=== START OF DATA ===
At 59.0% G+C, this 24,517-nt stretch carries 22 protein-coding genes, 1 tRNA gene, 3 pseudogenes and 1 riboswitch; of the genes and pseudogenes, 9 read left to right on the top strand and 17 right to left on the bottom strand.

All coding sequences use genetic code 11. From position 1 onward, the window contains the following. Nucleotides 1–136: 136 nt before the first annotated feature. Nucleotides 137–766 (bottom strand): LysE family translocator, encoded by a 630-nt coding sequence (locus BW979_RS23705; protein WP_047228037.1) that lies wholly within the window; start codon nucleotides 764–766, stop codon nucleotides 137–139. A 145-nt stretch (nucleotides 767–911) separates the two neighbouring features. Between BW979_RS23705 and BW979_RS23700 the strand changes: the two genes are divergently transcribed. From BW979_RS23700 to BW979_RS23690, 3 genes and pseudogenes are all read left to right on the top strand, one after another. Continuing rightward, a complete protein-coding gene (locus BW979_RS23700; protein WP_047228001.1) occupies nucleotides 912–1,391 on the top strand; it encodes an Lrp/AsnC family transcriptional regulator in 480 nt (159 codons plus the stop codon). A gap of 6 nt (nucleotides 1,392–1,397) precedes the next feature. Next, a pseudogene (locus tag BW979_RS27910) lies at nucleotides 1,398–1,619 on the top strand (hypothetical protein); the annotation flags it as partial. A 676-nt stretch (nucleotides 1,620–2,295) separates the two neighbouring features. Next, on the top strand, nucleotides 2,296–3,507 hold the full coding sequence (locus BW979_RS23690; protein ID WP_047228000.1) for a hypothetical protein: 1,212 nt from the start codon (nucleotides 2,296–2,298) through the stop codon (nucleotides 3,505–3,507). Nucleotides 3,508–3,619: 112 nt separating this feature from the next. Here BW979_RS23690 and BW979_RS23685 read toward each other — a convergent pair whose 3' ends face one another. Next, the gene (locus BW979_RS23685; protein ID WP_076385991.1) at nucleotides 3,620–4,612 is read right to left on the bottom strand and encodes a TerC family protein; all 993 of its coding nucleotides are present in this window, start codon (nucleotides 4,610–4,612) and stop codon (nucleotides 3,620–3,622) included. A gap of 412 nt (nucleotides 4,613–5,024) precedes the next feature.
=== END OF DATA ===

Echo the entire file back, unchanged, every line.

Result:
At 59.0% G+C, this 24,517-nt stretch carries 22 protein-coding genes, 1 tRNA gene, 3 pseudogenes and 1 riboswitch; of the genes and pseudogenes, 9 read left to right on the top strand and 17 right to left on the bottom strand.

All coding sequences use genetic code 11. From position 1 onward, the window contains the following. Nucleotides 1–136: 136 nt before the first annotated feature. Nucleotides 137–766 (bottom strand): LysE family translocator, encoded by a 630-nt coding sequence (locus BW979_RS23705; protein WP_047228037.1) that lies wholly within the window; start codon nucleotides 764–766, stop codon nucleotides 137–139. A 145-nt stretch (nucleotides 767–911) separates the two neighbouring features. Between BW979_RS23705 and BW979_RS23700 the strand changes: the two genes are divergently transcribed. From BW979_RS23700 to BW979_RS23690, 3 genes and pseudogenes are all read left to right on the top strand, one after another. Continuing rightward, a complete protein-coding gene (locus BW979_RS23700; protein WP_047228001.1) occupies nucleotides 912–1,391 on the top strand; it encodes an Lrp/AsnC family transcriptional regulator in 480 nt (159 codons plus the stop codon). A gap of 6 nt (nucleotides 1,392–1,397) precedes the next feature. Next, a pseudogene (locus tag BW979_RS27910) lies at nucleotides 1,398–1,619 on the top strand (hypothetical protein); the annotation flags it as partial. A 676-nt stretch (nucleotides 1,620–2,295) separates the two neighbouring features. Next, on the top strand, nucleotides 2,296–3,507 hold the full coding sequence (locus BW979_RS23690; protein ID WP_047228000.1) for a hypothetical protein: 1,212 nt from the start codon (nucleotides 2,296–2,298) through the stop codon (nucleotides 3,505–3,507). Nucleotides 3,508–3,619: 112 nt separating this feature from the next. Here BW979_RS23690 and BW979_RS23685 read toward each other — a convergent pair whose 3' ends face one another. Next, the gene (locus BW979_RS23685; protein ID WP_076385991.1) at nucleotides 3,620–4,612 is read right to left on the bottom strand and encodes a TerC family protein; all 993 of its coding nucleotides are present in this window, start codon (nucleotides 4,610–4,612) and stop codon (nucleotides 3,620–3,622) included. A gap of 412 nt (nucleotides 4,613–5,024) precedes the next feature.